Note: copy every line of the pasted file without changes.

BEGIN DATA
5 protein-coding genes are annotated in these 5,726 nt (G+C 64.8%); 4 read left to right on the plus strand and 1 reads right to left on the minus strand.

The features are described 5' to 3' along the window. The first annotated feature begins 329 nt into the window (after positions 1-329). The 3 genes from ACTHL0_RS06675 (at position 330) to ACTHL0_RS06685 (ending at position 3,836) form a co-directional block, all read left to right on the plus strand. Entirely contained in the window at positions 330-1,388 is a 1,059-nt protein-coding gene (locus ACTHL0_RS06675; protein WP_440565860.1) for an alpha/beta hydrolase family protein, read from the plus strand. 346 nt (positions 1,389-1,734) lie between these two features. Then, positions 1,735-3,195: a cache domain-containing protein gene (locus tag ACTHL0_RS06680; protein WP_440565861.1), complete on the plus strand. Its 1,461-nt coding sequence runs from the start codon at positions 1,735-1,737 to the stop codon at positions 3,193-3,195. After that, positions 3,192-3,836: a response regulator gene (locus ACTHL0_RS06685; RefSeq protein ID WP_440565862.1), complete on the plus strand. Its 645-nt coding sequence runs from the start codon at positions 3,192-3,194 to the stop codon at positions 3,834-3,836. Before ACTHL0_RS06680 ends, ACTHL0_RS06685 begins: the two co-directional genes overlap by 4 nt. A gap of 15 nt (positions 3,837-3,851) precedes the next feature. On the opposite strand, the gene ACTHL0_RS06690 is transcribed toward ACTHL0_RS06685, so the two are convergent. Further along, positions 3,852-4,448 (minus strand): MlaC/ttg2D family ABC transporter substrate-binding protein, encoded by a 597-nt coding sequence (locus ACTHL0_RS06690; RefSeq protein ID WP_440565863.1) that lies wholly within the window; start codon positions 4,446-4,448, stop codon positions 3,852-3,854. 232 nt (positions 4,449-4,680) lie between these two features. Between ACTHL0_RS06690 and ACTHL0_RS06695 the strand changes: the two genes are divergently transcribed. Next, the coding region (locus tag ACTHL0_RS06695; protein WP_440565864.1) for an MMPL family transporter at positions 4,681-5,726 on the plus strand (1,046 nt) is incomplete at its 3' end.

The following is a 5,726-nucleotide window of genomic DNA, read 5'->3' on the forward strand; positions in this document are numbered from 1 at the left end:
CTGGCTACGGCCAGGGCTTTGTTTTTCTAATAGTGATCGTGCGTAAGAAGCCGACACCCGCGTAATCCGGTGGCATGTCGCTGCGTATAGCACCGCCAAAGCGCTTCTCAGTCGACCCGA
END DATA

5 protein-coding genes are annotated in these 5,726 nt (G+C 64.8%); 4 read left to right on the plus strand and 1 reads right to left on the minus strand.

The features are described 5' to 3' along the window. The first annotated feature begins 329 nt into the window (after positions 1-329). The 3 genes from ACTHL0_RS06675 (at position 330) to ACTHL0_RS06685 (ending at position 3,836) form a co-directional block, all read left to right on the plus strand. Entirely contained in the window at positions 330-1,388 is a 1,059-nt protein-coding gene (locus ACTHL0_RS06675; protein WP_440565860.1) for an alpha/beta hydrolase family protein, read from the plus strand. 346 nt (positions 1,389-1,734) lie between these two features. Then, positions 1,735-3,195: a cache domain-containing protein gene (locus tag ACTHL0_RS06680; protein WP_440565861.1), complete on the plus strand. Its 1,461-nt coding sequence runs from the start codon at positions 1,735-1,737 to the stop codon at positions 3,193-3,195. After that, positions 3,192-3,836: a response regulator gene (locus ACTHL0_RS06685; RefSeq protein ID WP_440565862.1), complete on the plus strand. Its 645-nt coding sequence runs from the start codon at positions 3,192-3,194 to the stop codon at positions 3,834-3,836. Before ACTHL0_RS06680 ends, ACTHL0_RS06685 begins: the two co-directional genes overlap by 4 nt. A gap of 15 nt (positions 3,837-3,851) precedes the next feature. On the opposite strand, the gene ACTHL0_RS06690 is transcribed toward ACTHL0_RS06685, so the two are convergent. Further along, positions 3,852-4,448 (minus strand): MlaC/ttg2D family ABC transporter substrate-binding protein, encoded by a 597-nt coding sequence (locus ACTHL0_RS06690; RefSeq protein ID WP_440565863.1) that lies wholly within the window; start codon positions 4,446-4,448, stop codon positions 3,852-3,854. 232 nt (positions 4,449-4,680) lie between these two features. Between ACTHL0_RS06690 and ACTHL0_RS06695 the strand changes: the two genes are divergently transcribed. Next, the coding region (locus tag ACTHL0_RS06695; protein WP_440565864.1) for an MMPL family transporter at positions 4,681-5,726 on the plus strand (1,046 nt) is incomplete at its 3' end.

The following is a 5,726-nucleotide window of genomic DNA, read 5'->3' on the forward strand; positions in this document are numbered from 1 at the left end:
CTGGCTACGGCCAGGGCTTTGTTTTTCTAATAGTGATCGTGCGTAAGAAGCCGACACCCGCGTAATCCGGTGGCATGTCGCTGCGTATAGCACCGCCAAAGCGCTTCTCAGTCGACCCGA